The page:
Semana Santa in Ronda, Andalusia, Spain

Semana Santa in Ronda, Andalusia, Spain

Following the Reconquista, when Spain was united under Ferdinand and Isabella, forging a Catholic, Christian identity for a nation that had been largely Islamic for 700 years was a major undertaking. Semana Santa became a tool for doing just that, and the origins of the celebration as it now exists dates back to just after the end of Moorish rule in 1492. In Ronda, the first written records of the Semana Santa celebrations date from 1538, although it probably started earlier, giving the city 500 years of tradition to draw upon.

There were definitely some differences between Ronda and Malaga. There were still plenty of long pointy hats, but there were also a number of different types of headdress, including one that looks uncannily like those you see in any film or documentary about ancient Egypt. In the procession in Barrio San Cristobal there were also a lot of women elegantly dressed in black lace, something else we’d not seen in Malaga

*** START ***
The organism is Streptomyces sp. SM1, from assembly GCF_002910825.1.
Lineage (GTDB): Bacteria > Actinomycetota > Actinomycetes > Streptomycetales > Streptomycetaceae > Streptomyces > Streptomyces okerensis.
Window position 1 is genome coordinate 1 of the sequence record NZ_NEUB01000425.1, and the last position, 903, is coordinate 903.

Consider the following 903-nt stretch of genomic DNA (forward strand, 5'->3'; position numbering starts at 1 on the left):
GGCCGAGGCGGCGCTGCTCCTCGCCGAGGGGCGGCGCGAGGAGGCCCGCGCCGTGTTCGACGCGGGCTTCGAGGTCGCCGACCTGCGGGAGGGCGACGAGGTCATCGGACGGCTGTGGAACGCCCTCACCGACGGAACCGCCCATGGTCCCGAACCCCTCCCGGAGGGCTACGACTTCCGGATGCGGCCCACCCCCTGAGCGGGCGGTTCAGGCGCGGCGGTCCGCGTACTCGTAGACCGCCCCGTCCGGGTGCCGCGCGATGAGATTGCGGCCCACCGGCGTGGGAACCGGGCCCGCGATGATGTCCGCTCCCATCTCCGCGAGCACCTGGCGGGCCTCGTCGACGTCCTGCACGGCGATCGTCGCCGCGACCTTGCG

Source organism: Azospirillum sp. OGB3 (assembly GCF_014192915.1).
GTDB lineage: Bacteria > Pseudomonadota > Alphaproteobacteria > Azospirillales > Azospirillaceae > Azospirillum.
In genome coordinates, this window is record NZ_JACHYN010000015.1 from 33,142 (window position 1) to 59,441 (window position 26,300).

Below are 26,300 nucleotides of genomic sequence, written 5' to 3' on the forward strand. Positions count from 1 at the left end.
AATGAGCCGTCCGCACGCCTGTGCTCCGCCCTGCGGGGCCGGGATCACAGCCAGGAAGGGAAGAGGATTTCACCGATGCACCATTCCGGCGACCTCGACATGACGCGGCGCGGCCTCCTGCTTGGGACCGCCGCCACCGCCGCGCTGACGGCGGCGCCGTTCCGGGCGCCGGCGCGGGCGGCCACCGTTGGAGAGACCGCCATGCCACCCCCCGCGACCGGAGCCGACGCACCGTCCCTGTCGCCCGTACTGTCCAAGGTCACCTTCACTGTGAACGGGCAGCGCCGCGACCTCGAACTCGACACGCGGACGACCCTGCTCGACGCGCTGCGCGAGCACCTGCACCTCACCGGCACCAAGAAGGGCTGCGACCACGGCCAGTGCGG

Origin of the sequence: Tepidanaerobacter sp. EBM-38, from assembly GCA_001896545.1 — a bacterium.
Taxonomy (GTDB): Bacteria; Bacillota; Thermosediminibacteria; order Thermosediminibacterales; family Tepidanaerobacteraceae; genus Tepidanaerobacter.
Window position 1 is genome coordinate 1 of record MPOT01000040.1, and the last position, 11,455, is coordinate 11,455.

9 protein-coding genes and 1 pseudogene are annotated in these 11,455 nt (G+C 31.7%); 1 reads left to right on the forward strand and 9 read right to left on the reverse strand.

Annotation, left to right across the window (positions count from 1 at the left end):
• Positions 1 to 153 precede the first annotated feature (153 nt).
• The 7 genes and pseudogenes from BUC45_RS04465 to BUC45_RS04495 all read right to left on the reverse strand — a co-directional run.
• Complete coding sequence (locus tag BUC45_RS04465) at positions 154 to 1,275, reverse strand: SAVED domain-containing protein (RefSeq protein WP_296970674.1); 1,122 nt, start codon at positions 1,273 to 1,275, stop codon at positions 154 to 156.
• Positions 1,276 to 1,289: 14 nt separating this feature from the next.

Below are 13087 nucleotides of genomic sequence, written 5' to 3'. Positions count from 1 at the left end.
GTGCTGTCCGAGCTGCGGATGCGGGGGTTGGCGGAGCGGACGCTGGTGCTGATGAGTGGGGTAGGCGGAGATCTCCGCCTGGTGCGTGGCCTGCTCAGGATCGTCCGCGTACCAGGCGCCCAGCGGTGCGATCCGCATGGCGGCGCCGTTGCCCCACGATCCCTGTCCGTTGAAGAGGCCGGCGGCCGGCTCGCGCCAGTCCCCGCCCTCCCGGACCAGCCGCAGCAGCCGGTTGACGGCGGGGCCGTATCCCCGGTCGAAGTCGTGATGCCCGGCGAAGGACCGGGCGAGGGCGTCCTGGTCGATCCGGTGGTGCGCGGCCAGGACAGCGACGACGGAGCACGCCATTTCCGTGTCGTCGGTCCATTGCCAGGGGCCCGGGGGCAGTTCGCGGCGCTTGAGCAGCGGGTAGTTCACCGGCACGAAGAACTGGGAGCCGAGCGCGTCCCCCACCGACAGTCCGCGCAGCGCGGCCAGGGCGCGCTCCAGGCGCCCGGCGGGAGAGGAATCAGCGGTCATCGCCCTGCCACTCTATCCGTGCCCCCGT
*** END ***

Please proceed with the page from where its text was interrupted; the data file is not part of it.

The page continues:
The mixture of young and old, of fun-filled festival and sombre religious parade, makes the night processions well worth going to. The good thing, for the casual observer, is that the floats weigh so much that it impossible for the procession to move at much more than a snails pace. We watched the procession file past and then wandered off with the crowd to find a tapas bar, for a bit of warmth and sustenance.